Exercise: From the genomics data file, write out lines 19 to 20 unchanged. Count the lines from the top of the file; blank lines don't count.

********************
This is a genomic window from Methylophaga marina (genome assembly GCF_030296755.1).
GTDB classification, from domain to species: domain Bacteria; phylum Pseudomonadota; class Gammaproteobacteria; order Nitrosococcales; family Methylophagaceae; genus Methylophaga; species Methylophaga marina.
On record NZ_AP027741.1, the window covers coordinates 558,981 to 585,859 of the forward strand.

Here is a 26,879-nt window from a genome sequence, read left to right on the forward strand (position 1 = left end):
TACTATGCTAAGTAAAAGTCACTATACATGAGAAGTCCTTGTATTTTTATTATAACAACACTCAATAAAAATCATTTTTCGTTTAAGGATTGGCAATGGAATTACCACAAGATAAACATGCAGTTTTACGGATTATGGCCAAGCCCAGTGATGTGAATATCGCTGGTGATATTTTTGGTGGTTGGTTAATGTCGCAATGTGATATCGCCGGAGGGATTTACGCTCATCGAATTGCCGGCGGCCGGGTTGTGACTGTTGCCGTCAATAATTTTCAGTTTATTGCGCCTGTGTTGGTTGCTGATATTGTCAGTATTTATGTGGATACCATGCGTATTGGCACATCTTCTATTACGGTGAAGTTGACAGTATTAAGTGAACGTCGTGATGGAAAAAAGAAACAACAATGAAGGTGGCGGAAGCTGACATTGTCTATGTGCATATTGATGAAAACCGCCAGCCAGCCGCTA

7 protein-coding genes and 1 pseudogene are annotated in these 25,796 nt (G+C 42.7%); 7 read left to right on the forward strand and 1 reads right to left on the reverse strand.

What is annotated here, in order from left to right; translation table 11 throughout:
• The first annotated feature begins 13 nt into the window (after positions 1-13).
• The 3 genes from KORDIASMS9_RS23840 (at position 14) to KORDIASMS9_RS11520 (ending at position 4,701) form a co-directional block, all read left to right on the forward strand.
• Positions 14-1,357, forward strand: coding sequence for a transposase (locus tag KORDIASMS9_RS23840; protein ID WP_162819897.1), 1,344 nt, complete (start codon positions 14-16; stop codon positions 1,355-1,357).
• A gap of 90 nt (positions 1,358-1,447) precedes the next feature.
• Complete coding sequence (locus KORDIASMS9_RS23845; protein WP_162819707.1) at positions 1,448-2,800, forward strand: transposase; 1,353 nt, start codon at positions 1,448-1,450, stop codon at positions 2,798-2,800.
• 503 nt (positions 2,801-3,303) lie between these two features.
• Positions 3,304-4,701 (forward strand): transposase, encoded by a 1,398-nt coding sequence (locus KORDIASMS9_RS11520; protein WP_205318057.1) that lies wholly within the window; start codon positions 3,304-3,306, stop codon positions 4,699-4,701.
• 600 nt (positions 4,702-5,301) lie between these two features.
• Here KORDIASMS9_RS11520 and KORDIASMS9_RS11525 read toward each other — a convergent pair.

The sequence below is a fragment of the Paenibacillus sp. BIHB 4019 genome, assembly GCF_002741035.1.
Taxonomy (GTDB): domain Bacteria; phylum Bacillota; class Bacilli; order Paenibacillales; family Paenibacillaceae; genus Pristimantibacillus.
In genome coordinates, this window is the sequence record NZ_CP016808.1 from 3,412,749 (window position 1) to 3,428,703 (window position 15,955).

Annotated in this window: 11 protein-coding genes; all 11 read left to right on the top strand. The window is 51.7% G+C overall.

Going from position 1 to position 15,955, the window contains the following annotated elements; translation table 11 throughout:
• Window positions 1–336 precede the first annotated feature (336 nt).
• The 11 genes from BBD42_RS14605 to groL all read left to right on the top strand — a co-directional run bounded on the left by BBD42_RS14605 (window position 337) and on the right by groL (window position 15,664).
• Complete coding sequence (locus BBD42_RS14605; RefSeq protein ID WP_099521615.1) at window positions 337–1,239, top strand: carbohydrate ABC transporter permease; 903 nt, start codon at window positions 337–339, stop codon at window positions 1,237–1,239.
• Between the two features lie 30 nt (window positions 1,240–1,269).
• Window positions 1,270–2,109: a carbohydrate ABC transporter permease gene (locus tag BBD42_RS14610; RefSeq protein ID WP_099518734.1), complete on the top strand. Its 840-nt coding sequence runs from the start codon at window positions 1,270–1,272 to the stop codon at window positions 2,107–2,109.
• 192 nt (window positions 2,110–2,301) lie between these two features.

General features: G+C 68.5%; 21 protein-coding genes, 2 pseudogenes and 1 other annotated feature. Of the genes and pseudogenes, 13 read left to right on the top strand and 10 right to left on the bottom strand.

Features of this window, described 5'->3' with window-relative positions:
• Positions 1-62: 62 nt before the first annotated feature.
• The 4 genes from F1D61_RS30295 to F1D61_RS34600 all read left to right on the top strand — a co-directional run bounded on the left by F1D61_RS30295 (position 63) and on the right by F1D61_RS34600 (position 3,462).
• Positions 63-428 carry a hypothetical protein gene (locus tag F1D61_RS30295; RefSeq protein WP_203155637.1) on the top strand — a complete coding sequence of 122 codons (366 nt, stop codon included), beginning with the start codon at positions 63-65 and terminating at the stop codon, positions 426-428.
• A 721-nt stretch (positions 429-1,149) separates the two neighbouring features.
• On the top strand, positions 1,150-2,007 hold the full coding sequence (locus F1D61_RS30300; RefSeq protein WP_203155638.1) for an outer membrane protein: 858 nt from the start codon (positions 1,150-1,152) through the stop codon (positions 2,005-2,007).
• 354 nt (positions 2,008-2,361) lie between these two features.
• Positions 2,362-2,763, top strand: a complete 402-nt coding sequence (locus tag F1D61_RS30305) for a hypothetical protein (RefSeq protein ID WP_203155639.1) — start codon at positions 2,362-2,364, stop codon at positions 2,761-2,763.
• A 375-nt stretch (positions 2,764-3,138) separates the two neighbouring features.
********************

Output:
In genome coordinates, this window is the sequence record NZ_CP016808.1 from 3,412,749 (window position 1) to 3,428,703 (window position 15,955).

Annotated in this window: 11 protein-coding genes; all 11 read left to right on the top strand. The window is 51.7% G+C overall.